For example, my energy business matches investors with renewable projects. We are now going to launch a fund for renewable energy, so people who are out of the stock market can invest in a different, long-term annuity style product that offers a stable and high return. We will launch this as soon as people have a bit more faith back in the economy.
Disruptive innovation is what most people mean when they say innovation. Such innovation usually turns your business upside down. Disintermediation has hit most industries hard in the last decade. What can you do today that will kill your own business model? This is a much more bitter economic pill, but there has never been a better time to do it. The opportunities for disruption often don’t just hurt your business but disrupt the market on the whole with a completely new product service.
We have many examples of existing businesses that have achieved this such as with Apple iPhone and Netflix amongst others.
Lastly, not all innovation is technological—often, it is business model innovation. Fundamentally, the change is about delivering value. The transformation can also be in the order I outlined where once you embark on the journey, through a range of experiments, you reach the outcome you’re after.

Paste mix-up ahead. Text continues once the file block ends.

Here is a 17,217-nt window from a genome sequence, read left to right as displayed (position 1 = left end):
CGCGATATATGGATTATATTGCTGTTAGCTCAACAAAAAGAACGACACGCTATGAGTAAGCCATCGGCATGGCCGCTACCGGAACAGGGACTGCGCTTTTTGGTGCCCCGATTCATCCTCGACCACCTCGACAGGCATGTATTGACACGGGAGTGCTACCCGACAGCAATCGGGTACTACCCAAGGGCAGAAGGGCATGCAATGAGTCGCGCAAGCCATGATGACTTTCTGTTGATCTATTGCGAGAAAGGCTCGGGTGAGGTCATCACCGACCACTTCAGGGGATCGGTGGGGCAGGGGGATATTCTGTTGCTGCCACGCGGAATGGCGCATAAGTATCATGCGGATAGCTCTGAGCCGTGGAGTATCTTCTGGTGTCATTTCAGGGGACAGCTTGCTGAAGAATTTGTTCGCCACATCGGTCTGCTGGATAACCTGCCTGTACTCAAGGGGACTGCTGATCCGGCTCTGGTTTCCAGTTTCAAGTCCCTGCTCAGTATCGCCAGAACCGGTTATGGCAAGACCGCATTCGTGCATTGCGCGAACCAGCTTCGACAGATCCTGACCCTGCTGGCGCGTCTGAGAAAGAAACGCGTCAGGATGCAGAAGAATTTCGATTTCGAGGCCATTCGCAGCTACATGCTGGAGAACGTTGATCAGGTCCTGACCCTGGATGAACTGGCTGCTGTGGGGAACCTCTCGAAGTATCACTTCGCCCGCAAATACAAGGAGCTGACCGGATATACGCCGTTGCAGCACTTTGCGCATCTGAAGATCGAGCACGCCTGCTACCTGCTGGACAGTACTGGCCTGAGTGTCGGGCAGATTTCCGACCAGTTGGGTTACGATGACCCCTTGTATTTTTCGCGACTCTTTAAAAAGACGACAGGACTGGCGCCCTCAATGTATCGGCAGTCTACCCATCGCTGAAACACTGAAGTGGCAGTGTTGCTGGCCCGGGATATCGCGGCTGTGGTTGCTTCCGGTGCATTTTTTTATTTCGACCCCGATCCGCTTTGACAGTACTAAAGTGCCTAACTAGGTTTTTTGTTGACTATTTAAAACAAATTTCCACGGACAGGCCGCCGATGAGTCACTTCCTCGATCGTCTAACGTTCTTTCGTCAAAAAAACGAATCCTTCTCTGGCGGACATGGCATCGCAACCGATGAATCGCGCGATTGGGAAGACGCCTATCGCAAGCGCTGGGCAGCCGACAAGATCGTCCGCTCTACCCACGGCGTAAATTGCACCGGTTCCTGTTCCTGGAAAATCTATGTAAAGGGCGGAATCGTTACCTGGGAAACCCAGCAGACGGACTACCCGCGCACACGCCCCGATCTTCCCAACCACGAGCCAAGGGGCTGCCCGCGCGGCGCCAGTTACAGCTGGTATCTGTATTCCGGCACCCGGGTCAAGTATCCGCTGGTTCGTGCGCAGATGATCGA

A considerable part of this will feel like hell until you try a range of experiments and discover some working. Eventually, they become habits that work and adapt your business to sustain through the crisis. There are many resources available online that help dive deeper in what I have shared.
Getting a grip on your business first is the top priority. If you don’t have cash, how can you get to a place of stability first? If you already have stability, then this is an amazing opportunity to transform what you do, and thrive for what is certainly going to be a changed world after this crisis.
Ruchir Punjabi has been an EO member since 2014. For more tips on surviving the global crisis, visit the #EOTogether platform.